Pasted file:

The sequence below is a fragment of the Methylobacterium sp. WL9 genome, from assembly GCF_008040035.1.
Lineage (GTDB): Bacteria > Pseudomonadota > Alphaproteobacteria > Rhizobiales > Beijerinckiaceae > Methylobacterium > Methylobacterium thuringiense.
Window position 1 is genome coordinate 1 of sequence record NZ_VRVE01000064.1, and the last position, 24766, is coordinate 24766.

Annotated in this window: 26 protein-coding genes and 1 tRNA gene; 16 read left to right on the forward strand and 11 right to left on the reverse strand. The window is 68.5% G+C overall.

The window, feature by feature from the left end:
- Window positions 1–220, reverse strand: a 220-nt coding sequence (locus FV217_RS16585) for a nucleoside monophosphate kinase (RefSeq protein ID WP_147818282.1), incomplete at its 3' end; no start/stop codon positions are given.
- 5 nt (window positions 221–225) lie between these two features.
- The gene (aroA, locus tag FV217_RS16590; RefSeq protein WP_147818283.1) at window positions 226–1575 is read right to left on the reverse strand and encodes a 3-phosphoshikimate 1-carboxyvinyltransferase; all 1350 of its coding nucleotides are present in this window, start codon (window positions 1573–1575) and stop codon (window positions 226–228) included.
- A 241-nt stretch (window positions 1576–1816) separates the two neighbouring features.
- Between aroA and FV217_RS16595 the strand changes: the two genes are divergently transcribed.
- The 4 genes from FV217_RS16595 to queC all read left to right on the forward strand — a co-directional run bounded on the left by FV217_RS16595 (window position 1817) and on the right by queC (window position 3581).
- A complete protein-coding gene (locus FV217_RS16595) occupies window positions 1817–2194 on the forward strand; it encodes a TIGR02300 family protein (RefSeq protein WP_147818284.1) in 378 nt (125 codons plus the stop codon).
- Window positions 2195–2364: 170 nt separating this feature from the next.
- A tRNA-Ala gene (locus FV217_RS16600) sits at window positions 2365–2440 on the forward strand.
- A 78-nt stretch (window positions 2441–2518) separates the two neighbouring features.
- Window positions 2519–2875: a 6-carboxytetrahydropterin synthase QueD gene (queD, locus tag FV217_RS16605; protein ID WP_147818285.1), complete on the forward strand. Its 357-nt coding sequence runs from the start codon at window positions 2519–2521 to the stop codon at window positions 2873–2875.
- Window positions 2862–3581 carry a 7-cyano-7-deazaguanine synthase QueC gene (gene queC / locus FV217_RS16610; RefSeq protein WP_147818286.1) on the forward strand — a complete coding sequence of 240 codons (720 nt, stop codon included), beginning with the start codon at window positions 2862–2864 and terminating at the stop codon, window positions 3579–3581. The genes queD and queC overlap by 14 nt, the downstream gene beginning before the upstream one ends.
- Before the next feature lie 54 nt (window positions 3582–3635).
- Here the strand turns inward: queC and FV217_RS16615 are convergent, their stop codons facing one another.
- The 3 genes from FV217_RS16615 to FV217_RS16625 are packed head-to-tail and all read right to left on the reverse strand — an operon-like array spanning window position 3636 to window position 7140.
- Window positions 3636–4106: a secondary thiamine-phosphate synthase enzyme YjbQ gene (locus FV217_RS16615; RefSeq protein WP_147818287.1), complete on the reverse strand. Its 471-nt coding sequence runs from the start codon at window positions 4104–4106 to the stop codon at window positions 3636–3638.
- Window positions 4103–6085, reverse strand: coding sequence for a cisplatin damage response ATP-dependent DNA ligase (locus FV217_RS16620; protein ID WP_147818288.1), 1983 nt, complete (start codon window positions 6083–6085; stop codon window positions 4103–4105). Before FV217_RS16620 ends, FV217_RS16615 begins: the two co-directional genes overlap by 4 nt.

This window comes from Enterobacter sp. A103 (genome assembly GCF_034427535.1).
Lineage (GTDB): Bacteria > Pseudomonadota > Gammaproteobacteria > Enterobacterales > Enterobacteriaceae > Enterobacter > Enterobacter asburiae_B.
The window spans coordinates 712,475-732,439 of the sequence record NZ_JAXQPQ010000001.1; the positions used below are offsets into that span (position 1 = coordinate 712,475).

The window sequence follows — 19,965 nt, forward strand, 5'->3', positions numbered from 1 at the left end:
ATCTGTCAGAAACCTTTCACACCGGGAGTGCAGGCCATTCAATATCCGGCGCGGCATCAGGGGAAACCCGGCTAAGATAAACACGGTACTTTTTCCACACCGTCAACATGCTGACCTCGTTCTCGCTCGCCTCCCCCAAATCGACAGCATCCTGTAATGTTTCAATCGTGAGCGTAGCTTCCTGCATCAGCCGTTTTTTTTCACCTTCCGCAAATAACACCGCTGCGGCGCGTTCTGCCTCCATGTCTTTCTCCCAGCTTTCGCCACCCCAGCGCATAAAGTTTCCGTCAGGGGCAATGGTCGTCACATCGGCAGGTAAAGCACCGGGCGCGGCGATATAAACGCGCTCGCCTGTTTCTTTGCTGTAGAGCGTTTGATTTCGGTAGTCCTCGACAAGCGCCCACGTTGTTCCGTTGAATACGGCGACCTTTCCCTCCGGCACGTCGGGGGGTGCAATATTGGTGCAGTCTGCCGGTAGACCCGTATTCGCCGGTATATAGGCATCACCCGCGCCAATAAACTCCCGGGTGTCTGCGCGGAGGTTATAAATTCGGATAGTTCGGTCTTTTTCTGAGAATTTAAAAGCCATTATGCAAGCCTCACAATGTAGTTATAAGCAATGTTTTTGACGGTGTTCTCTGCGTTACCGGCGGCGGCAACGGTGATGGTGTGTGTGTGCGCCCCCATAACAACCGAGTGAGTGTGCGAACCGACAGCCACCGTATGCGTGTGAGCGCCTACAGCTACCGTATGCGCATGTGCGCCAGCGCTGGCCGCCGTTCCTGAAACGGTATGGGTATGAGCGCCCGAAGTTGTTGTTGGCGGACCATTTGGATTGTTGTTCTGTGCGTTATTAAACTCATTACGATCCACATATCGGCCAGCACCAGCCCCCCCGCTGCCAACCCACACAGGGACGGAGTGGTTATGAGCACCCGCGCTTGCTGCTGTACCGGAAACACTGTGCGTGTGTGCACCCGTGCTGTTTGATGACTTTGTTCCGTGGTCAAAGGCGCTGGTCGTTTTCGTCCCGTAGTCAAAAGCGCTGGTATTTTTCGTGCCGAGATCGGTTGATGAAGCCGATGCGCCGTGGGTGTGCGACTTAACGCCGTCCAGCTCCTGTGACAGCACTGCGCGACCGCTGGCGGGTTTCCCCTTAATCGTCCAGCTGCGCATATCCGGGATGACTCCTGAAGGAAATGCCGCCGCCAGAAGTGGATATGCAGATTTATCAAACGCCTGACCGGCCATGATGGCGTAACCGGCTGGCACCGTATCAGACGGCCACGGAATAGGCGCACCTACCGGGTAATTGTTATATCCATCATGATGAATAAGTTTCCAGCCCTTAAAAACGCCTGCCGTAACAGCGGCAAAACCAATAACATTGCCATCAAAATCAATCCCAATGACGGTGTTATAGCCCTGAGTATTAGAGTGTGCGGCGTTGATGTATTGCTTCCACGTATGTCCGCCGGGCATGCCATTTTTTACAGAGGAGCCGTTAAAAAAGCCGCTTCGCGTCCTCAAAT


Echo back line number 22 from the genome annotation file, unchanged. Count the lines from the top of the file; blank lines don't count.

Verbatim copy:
- Window positions 4103–6085, reverse strand: coding sequence for a cisplatin damage response ATP-dependent DNA ligase (locus FV217_RS16620; protein ID WP_147818288.1), 1983 nt, complete (start codon window positions 6083–6085; stop codon window positions 4103–4105). Before FV217_RS16620 ends, FV217_RS16615 begins: the two co-directional genes overlap by 4 nt.